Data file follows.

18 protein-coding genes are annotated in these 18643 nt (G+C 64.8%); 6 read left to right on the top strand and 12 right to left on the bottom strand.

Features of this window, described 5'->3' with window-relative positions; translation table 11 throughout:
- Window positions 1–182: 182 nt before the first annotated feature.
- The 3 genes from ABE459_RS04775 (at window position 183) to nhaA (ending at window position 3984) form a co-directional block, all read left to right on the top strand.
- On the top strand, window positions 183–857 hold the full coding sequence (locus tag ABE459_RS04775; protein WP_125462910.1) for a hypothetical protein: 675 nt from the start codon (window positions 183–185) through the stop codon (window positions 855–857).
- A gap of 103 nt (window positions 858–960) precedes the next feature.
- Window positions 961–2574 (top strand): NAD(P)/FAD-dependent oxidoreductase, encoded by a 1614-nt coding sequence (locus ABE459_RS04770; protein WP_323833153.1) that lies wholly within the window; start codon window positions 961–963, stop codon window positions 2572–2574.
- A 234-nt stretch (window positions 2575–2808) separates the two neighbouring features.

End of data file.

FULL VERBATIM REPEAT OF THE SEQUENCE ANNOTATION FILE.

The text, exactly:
18 protein-coding genes are annotated in these 18643 nt (G+C 64.8%); 6 read left to right on the top strand and 12 right to left on the bottom strand.

Features of this window, described 5'->3' with window-relative positions; translation table 11 throughout:
- Window positions 1–182: 182 nt before the first annotated feature.
- The 3 genes from ABE459_RS04775 (at window position 183) to nhaA (ending at window position 3984) form a co-directional block, all read left to right on the top strand.
- On the top strand, window positions 183–857 hold the full coding sequence (locus tag ABE459_RS04775; protein WP_125462910.1) for a hypothetical protein: 675 nt from the start codon (window positions 183–185) through the stop codon (window positions 855–857).
- A gap of 103 nt (window positions 858–960) precedes the next feature.
- Window positions 961–2574 (top strand): NAD(P)/FAD-dependent oxidoreductase, encoded by a 1614-nt coding sequence (locus ABE459_RS04770; protein WP_323833153.1) that lies wholly within the window; start codon window positions 961–963, stop codon window positions 2572–2574.
- A 234-nt stretch (window positions 2575–2808) separates the two neighbouring features.